Report: CT Needs Long-Term Solutions to Eviction Crisis

Back • Publication Date: July 19, 2023 • Health & Housing

Click HERE to hear the audio version of this story.

new report outlines long-term solutions for what it calls Connecticut’s eviction crisis.

The Connecticut Fair Housing Coalition found there were 21,000 evictions in the state last year, and Connecticut faces a shortage of 89,000 affordable homes, according to the Low Income Housing Coalition.

Samaila Adelaiye, research and policy fellow at Connecticut Voices for Children and the report’s co-author, said though employment declines from the pandemic have bounced back, rents are growing faster.

“Over the past, I think, three years or so, there’s been such an increase in rents and the cost of rents,” Adelaiye observed. “And in general, the amounts of money that people are making — even with whatever increase there might have been — is still lagging behind, in terms of the kinds of increases in these rents.”

The report noted the trend has gone on much longer than the last few years. From 2005 to 2021, inflation growth in rents far outpaced median household incomes. The report recommended having the General Assembly enact laws prohibiting use of eviction records as a basis for denying renters’ applications, and laws giving courts power to seal or expunge records of tenants who have been evicted through no fault of their own.

While the state took steps to make serious housing reforms in the previous legislative session, the report cited other issues to be addressed. One is the proliferation of out-of-state landlords buying Connecticut properties and raising rents. Adelaiye noted affordability has become an even more serious issue, which can lead to further problems.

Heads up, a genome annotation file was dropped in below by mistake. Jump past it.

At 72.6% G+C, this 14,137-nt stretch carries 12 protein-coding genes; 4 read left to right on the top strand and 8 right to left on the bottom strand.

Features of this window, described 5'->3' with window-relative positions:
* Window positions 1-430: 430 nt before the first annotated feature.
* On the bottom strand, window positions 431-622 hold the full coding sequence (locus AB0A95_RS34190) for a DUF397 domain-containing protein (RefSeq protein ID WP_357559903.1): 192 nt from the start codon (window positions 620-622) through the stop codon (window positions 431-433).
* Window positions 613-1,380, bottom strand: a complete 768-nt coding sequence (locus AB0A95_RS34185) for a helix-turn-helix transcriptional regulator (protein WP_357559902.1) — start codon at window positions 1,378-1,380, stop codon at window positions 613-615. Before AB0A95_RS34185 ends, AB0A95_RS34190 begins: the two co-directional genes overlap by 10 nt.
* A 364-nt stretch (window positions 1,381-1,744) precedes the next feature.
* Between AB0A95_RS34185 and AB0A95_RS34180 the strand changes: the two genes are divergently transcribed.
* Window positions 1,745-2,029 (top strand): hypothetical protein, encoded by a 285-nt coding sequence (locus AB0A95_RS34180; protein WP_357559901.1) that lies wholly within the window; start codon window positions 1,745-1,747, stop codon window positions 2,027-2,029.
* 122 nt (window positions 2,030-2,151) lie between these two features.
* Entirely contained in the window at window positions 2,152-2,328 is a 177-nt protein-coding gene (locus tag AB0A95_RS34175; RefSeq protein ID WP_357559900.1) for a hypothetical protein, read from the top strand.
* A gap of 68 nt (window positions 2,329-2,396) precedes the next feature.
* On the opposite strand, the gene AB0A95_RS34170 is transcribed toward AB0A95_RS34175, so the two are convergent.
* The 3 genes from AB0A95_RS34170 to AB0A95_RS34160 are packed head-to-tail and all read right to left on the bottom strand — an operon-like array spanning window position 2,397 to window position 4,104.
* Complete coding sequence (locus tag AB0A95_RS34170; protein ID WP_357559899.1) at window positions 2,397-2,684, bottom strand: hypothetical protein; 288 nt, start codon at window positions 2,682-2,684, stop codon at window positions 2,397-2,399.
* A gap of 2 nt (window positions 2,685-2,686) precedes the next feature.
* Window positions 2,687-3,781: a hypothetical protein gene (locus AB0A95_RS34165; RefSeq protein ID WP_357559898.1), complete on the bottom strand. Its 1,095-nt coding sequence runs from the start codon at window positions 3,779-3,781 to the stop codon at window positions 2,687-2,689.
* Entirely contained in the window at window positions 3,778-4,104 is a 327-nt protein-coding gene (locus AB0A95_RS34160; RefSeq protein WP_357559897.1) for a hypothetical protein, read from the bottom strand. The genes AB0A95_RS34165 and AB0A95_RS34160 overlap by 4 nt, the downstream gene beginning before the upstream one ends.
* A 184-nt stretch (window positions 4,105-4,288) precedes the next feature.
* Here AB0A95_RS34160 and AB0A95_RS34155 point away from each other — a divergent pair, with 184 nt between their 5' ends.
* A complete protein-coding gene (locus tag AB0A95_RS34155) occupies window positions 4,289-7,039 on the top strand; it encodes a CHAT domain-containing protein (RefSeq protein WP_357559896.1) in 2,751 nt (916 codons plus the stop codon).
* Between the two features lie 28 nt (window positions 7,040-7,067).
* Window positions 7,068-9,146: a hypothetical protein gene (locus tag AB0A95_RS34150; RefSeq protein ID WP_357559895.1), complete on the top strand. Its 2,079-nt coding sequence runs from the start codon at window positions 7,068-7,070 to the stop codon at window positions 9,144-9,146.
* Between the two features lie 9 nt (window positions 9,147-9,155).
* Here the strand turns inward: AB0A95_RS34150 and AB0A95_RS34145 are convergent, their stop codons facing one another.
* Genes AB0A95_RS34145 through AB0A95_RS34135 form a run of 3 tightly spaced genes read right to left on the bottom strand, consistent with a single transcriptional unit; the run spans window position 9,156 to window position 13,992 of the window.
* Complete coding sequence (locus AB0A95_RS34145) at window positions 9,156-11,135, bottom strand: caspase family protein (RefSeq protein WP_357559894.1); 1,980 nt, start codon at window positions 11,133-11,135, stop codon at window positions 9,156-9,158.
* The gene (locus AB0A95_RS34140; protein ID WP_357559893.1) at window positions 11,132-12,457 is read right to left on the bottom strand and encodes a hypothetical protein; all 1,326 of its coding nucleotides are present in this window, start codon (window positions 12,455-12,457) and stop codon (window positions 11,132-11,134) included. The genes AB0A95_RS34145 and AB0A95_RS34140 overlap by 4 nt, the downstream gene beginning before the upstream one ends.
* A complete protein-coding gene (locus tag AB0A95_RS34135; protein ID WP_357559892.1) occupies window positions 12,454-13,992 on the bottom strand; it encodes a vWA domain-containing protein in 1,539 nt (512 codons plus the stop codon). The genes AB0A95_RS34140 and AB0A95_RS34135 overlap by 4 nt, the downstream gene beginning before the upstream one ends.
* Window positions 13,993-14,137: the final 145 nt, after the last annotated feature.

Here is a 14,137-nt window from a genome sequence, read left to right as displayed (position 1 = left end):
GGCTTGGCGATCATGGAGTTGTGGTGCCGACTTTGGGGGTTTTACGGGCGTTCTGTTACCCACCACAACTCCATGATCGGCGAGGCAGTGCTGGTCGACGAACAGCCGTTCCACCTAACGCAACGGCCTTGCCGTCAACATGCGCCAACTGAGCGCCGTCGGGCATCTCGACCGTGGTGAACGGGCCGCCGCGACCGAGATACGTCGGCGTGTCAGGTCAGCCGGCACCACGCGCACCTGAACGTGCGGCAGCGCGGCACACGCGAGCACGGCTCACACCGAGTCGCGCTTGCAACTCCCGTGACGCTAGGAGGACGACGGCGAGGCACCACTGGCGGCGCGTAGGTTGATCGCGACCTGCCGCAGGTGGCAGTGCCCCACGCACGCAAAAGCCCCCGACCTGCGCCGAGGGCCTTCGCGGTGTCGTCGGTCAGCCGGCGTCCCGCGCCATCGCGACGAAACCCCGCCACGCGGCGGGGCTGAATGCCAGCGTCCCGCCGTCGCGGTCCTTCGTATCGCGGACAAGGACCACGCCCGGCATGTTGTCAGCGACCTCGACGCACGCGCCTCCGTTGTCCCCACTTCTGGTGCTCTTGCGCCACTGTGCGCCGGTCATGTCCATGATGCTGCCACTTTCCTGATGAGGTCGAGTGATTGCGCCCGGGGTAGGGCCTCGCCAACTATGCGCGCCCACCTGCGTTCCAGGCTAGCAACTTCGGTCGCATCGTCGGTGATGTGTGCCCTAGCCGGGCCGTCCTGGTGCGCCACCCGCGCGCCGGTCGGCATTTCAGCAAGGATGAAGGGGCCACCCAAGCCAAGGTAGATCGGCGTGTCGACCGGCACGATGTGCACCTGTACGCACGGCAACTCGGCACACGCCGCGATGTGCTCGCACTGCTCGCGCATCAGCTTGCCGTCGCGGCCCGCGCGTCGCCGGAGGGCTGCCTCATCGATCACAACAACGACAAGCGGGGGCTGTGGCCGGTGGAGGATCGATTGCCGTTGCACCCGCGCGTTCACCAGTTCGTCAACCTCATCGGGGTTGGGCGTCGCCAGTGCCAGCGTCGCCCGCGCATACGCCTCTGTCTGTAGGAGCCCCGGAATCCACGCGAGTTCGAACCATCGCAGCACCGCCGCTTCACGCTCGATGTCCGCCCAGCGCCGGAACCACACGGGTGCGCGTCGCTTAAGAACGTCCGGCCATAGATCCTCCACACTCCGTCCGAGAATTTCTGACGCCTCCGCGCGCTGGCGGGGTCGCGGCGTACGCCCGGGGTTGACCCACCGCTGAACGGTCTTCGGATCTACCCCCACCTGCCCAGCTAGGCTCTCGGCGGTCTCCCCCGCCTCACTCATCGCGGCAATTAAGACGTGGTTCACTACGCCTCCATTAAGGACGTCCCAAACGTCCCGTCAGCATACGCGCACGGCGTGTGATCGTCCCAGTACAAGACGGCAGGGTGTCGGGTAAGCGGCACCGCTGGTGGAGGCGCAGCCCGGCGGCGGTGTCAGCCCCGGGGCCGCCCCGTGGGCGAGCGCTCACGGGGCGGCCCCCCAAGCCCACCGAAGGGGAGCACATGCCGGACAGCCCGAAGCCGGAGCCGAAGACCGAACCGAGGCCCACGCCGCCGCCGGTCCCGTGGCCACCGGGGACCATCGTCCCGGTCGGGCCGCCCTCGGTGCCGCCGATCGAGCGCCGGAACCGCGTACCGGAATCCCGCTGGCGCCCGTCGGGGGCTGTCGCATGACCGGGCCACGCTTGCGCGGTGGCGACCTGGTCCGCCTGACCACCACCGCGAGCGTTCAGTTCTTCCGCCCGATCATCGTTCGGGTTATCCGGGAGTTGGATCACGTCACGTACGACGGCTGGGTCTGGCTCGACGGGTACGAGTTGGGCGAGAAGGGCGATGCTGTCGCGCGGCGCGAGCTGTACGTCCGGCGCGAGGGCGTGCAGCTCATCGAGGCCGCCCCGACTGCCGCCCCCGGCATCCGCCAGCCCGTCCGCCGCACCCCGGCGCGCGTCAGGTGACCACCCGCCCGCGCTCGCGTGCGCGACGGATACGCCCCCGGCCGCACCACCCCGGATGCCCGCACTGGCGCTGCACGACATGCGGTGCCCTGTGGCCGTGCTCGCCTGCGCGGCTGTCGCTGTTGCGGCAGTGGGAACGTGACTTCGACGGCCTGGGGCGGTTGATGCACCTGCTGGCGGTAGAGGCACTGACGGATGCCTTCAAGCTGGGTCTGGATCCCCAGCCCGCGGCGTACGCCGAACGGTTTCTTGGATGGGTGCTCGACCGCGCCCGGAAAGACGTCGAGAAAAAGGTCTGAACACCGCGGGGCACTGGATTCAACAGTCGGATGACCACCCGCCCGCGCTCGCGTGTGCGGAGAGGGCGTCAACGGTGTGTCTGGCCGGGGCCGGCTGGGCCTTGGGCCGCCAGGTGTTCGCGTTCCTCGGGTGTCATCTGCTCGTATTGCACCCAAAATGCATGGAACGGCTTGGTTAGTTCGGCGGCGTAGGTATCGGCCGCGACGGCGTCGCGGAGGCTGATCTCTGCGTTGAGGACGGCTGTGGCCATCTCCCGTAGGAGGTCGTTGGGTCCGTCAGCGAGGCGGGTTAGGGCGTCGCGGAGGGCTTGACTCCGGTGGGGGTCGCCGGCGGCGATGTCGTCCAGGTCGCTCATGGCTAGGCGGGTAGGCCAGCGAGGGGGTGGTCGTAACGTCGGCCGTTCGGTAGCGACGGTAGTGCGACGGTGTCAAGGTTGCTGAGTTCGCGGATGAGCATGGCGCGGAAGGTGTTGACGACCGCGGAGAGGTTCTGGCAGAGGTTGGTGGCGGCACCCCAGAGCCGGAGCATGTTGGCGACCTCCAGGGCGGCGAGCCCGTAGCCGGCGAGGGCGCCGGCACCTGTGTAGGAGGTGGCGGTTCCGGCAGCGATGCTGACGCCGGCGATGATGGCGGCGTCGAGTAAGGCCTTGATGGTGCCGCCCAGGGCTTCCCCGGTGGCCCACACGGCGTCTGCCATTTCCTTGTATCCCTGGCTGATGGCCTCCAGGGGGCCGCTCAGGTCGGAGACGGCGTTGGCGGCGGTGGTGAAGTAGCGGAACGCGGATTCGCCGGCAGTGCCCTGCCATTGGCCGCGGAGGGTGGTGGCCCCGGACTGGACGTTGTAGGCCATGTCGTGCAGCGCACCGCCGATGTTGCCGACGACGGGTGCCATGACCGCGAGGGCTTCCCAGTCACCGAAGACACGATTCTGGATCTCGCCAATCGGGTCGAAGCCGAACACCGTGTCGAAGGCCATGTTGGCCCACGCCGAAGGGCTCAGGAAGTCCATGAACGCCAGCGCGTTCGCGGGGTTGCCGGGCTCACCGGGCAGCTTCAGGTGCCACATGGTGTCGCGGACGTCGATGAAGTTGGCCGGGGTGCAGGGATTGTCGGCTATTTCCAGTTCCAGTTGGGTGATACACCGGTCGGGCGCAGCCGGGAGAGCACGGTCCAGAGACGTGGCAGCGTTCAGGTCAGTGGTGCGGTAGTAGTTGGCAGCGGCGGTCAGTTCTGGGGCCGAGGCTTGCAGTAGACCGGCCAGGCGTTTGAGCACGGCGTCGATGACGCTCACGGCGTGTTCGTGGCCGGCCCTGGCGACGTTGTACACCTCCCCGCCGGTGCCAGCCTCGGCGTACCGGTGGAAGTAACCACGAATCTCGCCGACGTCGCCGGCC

“Many families and children are going to find themselves blocked from opportunity, are going to find themselves blocked from finding their way out of economic insecurity, are going to find themselves blocked out of communities where they can thrive,” Adelaiye outlined. “Because the state hasn’t done enough to ensure that their access to housing is not blocked by certain man-made barriers.”

Evictions declined in the state between 2017 and 2020, according to the Connecticut Fair Housing Coalition.

Disclosure: Connecticut Voices for Children contributes to our fund for reporting on Budget Policy & Priorities, Children’s Issues, Education, Juvenile Justice. If you would like to help support news in the public interest, click here.
Authors: Edwin J. Viera •  Source: Public News Service • View